Being in handcuffs doesn’t mean you are in state custody

On Behalf of | Aug 26, 2022 | Criminal Defense |

Most people in police custody know exactly when they are under arrest. Police officers typically announce that they are placing someone in state custody. This process usually includes placing the suspect in handcuffs and transporting them either to a police holding facility or putting them in a police vehicle.

If someone is subject to questioning by police officers while in state custody, the officers must provide the Miranda Warning that advises them of their right to remain silent and to connect with professional legal representation. Any information obtained during an inappropriate questioning is subject to challenges in criminal court.

Unfortunately, the Supreme Court has just ruled on a Miranda Warning case in a way that will affect your rights when interacting with the police.

What did the Supreme Court decide?

The Supreme Court frequently has to review cases related to the Miranda Warning. The Warning itself exists because of a decades-old ruling. In the summer of 2022, the Supreme Court entered an opinion on a case where a police officer put someone in handcuffs during a conversation. That discussion later played a key role in the prosecution of the defendant.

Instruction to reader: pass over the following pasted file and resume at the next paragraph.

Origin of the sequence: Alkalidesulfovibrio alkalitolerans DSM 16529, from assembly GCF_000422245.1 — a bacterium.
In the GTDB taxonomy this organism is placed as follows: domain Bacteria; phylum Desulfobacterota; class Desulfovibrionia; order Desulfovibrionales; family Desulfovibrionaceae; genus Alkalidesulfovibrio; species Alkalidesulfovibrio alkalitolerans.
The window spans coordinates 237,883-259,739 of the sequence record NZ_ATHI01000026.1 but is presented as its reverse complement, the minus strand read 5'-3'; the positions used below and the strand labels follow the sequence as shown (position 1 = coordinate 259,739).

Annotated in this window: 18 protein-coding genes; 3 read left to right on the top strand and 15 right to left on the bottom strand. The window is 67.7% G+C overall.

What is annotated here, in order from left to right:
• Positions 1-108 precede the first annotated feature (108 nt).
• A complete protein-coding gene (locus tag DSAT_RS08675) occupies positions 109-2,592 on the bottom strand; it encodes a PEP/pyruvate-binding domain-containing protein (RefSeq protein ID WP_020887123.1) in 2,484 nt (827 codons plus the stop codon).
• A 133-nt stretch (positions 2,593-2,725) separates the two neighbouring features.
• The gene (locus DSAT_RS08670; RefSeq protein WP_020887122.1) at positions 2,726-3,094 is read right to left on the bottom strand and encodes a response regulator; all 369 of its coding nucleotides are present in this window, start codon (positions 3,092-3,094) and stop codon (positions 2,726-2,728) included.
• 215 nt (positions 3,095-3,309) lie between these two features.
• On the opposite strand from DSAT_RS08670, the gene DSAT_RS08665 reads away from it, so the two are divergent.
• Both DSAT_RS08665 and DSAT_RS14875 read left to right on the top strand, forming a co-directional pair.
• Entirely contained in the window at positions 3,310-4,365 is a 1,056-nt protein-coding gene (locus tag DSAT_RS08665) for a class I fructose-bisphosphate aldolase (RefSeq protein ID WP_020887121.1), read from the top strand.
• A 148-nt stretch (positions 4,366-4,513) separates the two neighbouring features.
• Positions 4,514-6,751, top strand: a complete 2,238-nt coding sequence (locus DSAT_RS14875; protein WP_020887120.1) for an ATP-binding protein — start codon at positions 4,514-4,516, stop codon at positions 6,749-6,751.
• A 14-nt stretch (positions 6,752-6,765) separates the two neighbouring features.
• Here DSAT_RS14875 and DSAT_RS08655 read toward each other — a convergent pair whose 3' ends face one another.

The defendant later asserted that the police officer violated their rights by putting them in handcuffs and not providing the Miranda Warning before the discussion. The Supreme Court found that simply being in handcuffs or in a police vehicle without a formal arrest does not put someone in state custody and therefore does not entitle them to hear about their Miranda rights. This case will have implications for countless criminal defendants in the years to come.

What this ruling means for you

Police officers will now have an easier time tricking you into implicating yourself and then using that against you in court. They can approach you, make you feel as though you are subject to detention and then question you, all without needing to provide the Miranda Warning.

The best way that you can protect yourself given this recent ruling is to recognize that any time you talk to the police, you put yourself at legal risk. You will have the best chance of avoiding charges or a conviction if you utilize your right to remain silent whenever you encounter police officers. Keeping up to date on recent changes to criminal procedures can help those accused of committing a criminal offense.